ReSharper is a renowned productivity tool developed by JetBrains that makes Microsoft Visual Studio a much better IDE. It brings smart C# code analysis, editing, highlighting and refactoring features to .NET developers. ReSharper extends much of its support to VB.NET, build scripts, ASP.NET, XML, and XAML files. All features are available in mixed solutions where different projects use .NET Framework, .NET Compact Framework, Silverlight, as well as other frameworks and tools from the Visual Studio ecosystem.
I have hardly ever used an add-on with Visual Studio while using it more than decade or so. I never felt an urge to use one and always believed that Visual Studio is one of the best IDEs present in the market, in fact it is. Fortunately or unfortunately, our team decided to throw away the (outdated and self-proclaimed) coding standard we were using. This led to a search to find a better tool which can help as a team in doing so. ReSharper came as one of the top search results in Google. Not sure because of relevance or as a sponsored result, but that’s a different story.
Having said so, I have been using this add-on (trail version) for almost three weeks now and simply cannot believe how I managed to do without. It is certainly addictive. Apart from all the features JetBrains has listed on their website, here are 3 reasons why I love ReSharper:
- Conventions: One of the most striking and handy features. As a developer, I don’t really have to bother and remember the naming conventions. ReSharper helps me and signals any deviation as I type my code. This means, no longer I have to create lengthy documents and indoctrinate new programmers about the conventions we use as a team.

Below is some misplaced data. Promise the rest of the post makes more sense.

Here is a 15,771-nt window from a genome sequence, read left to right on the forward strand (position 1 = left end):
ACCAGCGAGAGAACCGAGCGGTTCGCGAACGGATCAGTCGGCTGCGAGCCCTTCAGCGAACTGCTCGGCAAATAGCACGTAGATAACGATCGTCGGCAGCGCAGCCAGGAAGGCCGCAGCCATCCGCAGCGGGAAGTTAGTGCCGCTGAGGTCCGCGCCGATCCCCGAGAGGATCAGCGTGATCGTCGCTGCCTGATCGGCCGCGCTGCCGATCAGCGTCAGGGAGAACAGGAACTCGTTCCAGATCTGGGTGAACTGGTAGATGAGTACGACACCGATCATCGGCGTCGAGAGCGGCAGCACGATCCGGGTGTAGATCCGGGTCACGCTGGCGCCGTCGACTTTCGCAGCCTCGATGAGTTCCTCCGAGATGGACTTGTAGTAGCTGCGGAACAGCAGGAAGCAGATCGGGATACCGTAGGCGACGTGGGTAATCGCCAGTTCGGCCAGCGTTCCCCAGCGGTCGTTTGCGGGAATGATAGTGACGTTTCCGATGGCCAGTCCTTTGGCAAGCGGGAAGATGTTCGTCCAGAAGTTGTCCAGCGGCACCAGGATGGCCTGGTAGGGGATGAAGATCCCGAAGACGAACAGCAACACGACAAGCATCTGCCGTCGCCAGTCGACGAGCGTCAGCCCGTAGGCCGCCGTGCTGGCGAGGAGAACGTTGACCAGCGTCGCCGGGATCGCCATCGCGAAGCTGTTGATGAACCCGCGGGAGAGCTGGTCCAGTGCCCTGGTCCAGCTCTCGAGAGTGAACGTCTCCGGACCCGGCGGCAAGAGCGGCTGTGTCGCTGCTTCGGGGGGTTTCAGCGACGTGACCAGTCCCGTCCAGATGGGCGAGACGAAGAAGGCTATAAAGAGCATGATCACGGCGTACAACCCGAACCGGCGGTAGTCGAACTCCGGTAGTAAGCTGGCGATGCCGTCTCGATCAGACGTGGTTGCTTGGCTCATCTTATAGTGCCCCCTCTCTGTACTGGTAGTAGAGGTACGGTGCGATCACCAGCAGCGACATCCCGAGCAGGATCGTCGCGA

A definite PLUS while doing code reviews. All those deviations should have already been taken care of by the developer himself and if not it will just strike through immediately while you are at it.
- Code Editing Helpers: Another magical feature. I had this project where someone had written a NICE nested
foreach loop. I noticed that ReSharper had few suggestions to it. It suggested that a better Linq statement can be used instead of loop. And not only has it suggested, it does it for you. Pretty handy as feature even if you want to learn new, better ways and syntax to write code.
- Code Smells: This is how they market the feature. But it really works. ReSharper can tell you if there is a possible NULL reference exception. Very handy when you have a lot of junior developers working on the team. This is one of those scenarios which is most likely to happen if the developer has made an assumption on his own.
Apart from that, here are my general observations:
- Suggests good coding practices as we type
- Good refactoring support
- Supports XML files also for refactoring
Seems to take a lot of resources
Features Personally Liked
- Greys out unused
using statements and variables in the editor
- Suggestions to convert
string literals to constants when used with hard coded values
- Suggests naming conventions for namespaces, variables, etc.
- Suggestions to change the scope of variables to inner most code block
- Suggestion to use object initializers
- Suggestions for possible exceptions in code
- and a lot more
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